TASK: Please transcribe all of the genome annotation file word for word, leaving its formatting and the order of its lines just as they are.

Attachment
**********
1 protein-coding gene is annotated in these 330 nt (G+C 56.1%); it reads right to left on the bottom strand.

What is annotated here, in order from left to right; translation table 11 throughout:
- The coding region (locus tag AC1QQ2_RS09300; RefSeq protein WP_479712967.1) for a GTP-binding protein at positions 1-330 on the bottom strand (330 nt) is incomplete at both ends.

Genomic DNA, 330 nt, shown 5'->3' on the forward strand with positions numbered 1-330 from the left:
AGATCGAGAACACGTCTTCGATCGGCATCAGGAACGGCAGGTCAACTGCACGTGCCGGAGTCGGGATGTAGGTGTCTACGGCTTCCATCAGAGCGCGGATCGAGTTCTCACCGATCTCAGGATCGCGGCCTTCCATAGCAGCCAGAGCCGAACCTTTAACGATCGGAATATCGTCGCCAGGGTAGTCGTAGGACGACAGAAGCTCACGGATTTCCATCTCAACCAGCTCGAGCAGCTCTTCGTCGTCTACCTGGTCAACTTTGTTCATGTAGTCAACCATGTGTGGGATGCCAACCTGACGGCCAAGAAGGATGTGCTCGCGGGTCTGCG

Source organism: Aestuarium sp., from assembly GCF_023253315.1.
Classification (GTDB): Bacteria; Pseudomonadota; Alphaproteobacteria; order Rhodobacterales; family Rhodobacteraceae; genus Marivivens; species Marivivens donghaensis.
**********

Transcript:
1 protein-coding gene is annotated in these 330 nt (G+C 56.1%); it reads right to left on the bottom strand.

What is annotated here, in order from left to right; translation table 11 throughout:
- The coding region (locus tag AC1QQ2_RS09300; RefSeq protein WP_479712967.1) for a GTP-binding protein at positions 1-330 on the bottom strand (330 nt) is incomplete at both ends.

Genomic DNA, 330 nt, shown 5'->3' on the forward strand with positions numbered 1-330 from the left:
AGATCGAGAACACGTCTTCGATCGGCATCAGGAACGGCAGGTCAACTGCACGTGCCGGAGTCGGGATGTAGGTGTCTACGGCTTCCATCAGAGCGCGGATCGAGTTCTCACCGATCTCAGGATCGCGGCCTTCCATAGCAGCCAGAGCCGAACCTTTAACGATCGGAATATCGTCGCCAGGGTAGTCGTAGGACGACAGAAGCTCACGGATTTCCATCTCAACCAGCTCGAGCAGCTCTTCGTCGTCTACCTGGTCAACTTTGTTCATGTAGTCAACCATGTGTGGGATGCCAACCTGACGGCCAAGAAGGATGTGCTCGCGGGTCTGCG

Source organism: Aestuarium sp., from assembly GCF_023253315.1.
Classification (GTDB): Bacteria; Pseudomonadota; Alphaproteobacteria; order Rhodobacterales; family Rhodobacteraceae; genus Marivivens; species Marivivens donghaensis.